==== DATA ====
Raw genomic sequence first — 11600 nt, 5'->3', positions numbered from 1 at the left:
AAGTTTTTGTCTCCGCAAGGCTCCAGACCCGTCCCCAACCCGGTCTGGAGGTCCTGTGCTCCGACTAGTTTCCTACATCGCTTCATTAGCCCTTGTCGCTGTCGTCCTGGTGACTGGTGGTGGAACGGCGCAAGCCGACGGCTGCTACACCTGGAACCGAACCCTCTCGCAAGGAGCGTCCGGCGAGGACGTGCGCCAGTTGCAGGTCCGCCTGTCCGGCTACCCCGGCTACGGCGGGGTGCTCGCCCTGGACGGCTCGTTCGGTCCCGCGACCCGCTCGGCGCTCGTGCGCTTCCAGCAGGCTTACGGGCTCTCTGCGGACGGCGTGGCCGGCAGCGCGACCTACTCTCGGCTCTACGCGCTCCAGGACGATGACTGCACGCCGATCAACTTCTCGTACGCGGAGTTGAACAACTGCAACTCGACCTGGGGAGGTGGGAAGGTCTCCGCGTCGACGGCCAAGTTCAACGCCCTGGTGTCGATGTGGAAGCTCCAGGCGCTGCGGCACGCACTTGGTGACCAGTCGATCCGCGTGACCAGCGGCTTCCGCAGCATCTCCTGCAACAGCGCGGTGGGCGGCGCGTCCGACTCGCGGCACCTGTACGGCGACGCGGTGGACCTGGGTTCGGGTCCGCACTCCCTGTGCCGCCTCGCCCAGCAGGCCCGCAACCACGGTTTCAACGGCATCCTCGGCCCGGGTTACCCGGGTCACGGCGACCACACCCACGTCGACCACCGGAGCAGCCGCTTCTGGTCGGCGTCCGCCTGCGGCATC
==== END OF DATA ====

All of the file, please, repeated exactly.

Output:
Raw genomic sequence first — 11600 nt, 5'->3', positions numbered from 1 at the left:
AAGTTTTTGTCTCCGCAAGGCTCCAGACCCGTCCCCAACCCGGTCTGGAGGTCCTGTGCTCCGACTAGTTTCCTACATCGCTTCATTAGCCCTTGTCGCTGTCGTCCTGGTGACTGGTGGTGGAACGGCGCAAGCCGACGGCTGCTACACCTGGAACCGAACCCTCTCGCAAGGAGCGTCCGGCGAGGACGTGCGCCAGTTGCAGGTCCGCCTGTCCGGCTACCCCGGCTACGGCGGGGTGCTCGCCCTGGACGGCTCGTTCGGTCCCGCGACCCGCTCGGCGCTCGTGCGCTTCCAGCAGGCTTACGGGCTCTCTGCGGACGGCGTGGCCGGCAGCGCGACCTACTCTCGGCTCTACGCGCTCCAGGACGATGACTGCACGCCGATCAACTTCTCGTACGCGGAGTTGAACAACTGCAACTCGACCTGGGGAGGTGGGAAGGTCTCCGCGTCGACGGCCAAGTTCAACGCCCTGGTGTCGATGTGGAAGCTCCAGGCGCTGCGGCACGCACTTGGTGACCAGTCGATCCGCGTGACCAGCGGCTTCCGCAGCATCTCCTGCAACAGCGCGGTGGGCGGCGCGTCCGACTCGCGGCACCTGTACGGCGACGCGGTGGACCTGGGTTCGGGTCCGCACTCCCTGTGCCGCCTCGCCCAGCAGGCCCGCAACCACGGTTTCAACGGCATCCTCGGCCCGGGTTACCCGGGTCACGGCGACCACACCCACGTCGACCACCGGAGCAGCCGCTTCTGGTCGGCGTCCGCCTGCGGCATC